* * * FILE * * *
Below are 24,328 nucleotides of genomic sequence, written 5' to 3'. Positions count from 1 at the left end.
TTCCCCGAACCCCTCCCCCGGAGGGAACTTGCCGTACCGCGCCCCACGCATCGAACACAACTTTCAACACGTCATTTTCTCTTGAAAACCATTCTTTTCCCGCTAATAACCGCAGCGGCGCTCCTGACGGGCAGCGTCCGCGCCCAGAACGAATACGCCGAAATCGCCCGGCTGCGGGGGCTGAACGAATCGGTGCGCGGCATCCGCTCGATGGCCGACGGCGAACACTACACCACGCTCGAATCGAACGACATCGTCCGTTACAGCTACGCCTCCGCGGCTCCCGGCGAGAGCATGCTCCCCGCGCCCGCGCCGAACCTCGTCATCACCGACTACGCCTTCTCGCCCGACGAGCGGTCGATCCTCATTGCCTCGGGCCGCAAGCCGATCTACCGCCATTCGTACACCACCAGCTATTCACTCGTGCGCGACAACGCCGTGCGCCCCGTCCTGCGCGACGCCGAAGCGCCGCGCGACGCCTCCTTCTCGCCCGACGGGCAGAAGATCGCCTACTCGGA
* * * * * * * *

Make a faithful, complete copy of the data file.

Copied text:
Below are 24,328 nucleotides of genomic sequence, written 5' to 3'. Positions count from 1 at the left end.
TTCCCCGAACCCCTCCCCCGGAGGGAACTTGCCGTACCGCGCCCCACGCATCGAACACAACTTTCAACACGTCATTTTCTCTTGAAAACCATTCTTTTCCCGCTAATAACCGCAGCGGCGCTCCTGACGGGCAGCGTCCGCGCCCAGAACGAATACGCCGAAATCGCCCGGCTGCGGGGGCTGAACGAATCGGTGCGCGGCATCCGCTCGATGGCCGACGGCGAACACTACACCACGCTCGAATCGAACGACATCGTCCGTTACAGCTACGCCTCCGCGGCTCCCGGCGAGAGCATGCTCCCCGCGCCCGCGCCGAACCTCGTCATCACCGACTACGCCTTCTCGCCCGACGAGCGGTCGATCCTCATTGCCTCGGGCCGCAAGCCGATCTACCGCCATTCGTACACCACCAGCTATTCACTCGTGCGCGACAACGCCGTGCGCCCCGTCCTGCGCGACGCCGAAGCGCCGCGCGACGCCTCCTTCTCGCCCGACGGGCAGAAGATCGCCTACTCGGA